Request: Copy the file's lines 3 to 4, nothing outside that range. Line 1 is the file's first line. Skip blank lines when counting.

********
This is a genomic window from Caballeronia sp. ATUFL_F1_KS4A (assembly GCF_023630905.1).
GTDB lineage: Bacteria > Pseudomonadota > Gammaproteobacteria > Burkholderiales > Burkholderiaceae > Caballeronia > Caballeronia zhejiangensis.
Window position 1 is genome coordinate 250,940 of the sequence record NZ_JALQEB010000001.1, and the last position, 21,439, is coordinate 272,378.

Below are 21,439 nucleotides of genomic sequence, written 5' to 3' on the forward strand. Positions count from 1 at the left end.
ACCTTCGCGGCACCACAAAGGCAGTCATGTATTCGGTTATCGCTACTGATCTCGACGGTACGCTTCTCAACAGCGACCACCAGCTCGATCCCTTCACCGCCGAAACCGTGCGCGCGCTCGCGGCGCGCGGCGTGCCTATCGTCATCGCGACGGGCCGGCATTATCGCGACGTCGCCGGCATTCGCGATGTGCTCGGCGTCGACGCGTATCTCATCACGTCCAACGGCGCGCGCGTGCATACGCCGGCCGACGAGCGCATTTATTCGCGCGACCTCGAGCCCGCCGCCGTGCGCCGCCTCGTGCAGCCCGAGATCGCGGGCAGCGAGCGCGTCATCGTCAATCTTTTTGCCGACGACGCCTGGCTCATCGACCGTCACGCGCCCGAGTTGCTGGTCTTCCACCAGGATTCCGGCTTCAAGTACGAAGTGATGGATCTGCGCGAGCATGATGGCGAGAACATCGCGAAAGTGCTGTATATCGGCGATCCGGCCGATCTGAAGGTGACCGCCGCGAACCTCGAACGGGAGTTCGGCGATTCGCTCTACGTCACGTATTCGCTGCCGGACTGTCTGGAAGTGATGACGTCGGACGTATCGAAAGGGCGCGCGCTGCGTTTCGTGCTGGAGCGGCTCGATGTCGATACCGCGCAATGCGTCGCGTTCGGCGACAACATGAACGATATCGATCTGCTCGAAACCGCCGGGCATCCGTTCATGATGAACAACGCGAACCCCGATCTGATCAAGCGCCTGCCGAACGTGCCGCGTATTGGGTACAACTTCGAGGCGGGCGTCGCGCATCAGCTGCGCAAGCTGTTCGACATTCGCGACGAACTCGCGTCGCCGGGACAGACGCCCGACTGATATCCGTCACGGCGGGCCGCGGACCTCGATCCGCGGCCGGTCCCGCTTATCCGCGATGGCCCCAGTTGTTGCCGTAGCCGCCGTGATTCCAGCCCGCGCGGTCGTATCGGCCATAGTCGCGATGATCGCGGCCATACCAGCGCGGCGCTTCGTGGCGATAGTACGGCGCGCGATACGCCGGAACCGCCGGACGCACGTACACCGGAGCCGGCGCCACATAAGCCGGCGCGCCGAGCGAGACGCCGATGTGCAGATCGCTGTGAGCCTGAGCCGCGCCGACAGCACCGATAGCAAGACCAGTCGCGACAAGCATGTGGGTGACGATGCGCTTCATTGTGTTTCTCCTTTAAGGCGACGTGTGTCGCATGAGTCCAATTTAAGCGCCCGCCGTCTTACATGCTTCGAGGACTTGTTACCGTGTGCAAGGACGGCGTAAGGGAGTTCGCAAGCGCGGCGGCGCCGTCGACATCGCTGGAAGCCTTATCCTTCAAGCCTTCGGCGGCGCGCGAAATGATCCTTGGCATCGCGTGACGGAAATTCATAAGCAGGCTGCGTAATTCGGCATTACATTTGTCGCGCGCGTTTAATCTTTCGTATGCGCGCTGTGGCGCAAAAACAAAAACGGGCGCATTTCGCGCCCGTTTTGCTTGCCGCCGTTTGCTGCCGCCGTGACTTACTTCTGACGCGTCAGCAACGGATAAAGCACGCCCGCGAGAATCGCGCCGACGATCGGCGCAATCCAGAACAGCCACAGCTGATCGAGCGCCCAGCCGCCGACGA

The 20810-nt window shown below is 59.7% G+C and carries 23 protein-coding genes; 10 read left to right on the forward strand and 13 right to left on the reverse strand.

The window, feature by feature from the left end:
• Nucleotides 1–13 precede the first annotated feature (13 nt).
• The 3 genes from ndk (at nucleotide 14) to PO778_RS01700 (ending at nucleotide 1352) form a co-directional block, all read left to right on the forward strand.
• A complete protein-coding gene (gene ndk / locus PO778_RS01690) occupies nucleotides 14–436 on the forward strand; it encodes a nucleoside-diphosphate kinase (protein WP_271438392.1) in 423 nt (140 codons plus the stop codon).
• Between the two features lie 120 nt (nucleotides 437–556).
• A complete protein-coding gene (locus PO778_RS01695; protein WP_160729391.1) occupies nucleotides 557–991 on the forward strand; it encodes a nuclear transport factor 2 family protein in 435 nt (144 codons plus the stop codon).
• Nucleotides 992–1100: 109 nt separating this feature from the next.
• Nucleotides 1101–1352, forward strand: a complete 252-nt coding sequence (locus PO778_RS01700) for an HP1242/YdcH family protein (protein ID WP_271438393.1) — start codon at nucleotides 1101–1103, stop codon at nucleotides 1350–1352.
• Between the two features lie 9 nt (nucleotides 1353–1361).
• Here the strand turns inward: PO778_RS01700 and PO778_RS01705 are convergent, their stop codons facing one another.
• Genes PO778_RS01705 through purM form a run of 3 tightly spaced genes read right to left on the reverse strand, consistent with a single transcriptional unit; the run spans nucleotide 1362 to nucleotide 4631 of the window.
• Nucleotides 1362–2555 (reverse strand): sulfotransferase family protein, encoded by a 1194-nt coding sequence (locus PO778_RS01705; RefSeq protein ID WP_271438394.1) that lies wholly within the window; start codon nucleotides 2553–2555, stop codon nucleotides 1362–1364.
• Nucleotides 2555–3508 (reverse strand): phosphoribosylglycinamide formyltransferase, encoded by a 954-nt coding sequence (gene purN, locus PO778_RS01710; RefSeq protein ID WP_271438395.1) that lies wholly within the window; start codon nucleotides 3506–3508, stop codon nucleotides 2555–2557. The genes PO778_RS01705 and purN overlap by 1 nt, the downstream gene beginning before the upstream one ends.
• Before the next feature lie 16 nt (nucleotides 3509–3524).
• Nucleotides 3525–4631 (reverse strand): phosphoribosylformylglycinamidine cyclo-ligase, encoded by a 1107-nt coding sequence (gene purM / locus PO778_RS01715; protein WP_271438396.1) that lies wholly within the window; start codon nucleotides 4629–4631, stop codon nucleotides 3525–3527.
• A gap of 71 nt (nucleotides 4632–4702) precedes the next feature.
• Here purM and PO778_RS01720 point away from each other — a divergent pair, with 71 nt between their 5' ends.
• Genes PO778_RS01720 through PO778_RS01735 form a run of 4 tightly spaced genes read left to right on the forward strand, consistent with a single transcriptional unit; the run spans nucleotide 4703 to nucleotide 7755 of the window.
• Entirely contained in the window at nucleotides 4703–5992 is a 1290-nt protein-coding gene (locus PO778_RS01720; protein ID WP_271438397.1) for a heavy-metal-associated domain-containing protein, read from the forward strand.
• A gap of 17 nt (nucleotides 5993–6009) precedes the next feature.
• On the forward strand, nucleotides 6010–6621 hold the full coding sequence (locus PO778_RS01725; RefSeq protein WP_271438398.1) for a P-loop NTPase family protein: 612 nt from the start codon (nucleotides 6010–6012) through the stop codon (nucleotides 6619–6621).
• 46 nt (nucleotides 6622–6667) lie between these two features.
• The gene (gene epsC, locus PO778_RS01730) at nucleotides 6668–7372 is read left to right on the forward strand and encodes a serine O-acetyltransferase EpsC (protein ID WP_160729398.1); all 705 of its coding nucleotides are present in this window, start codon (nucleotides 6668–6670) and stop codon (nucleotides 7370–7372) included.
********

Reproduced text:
Window position 1 is genome coordinate 250,940 of the sequence record NZ_JALQEB010000001.1, and the last position, 21,439, is coordinate 272,378.

Below are 21,439 nucleotides of genomic sequence, written 5' to 3' on the forward strand. Positions count from 1 at the left end.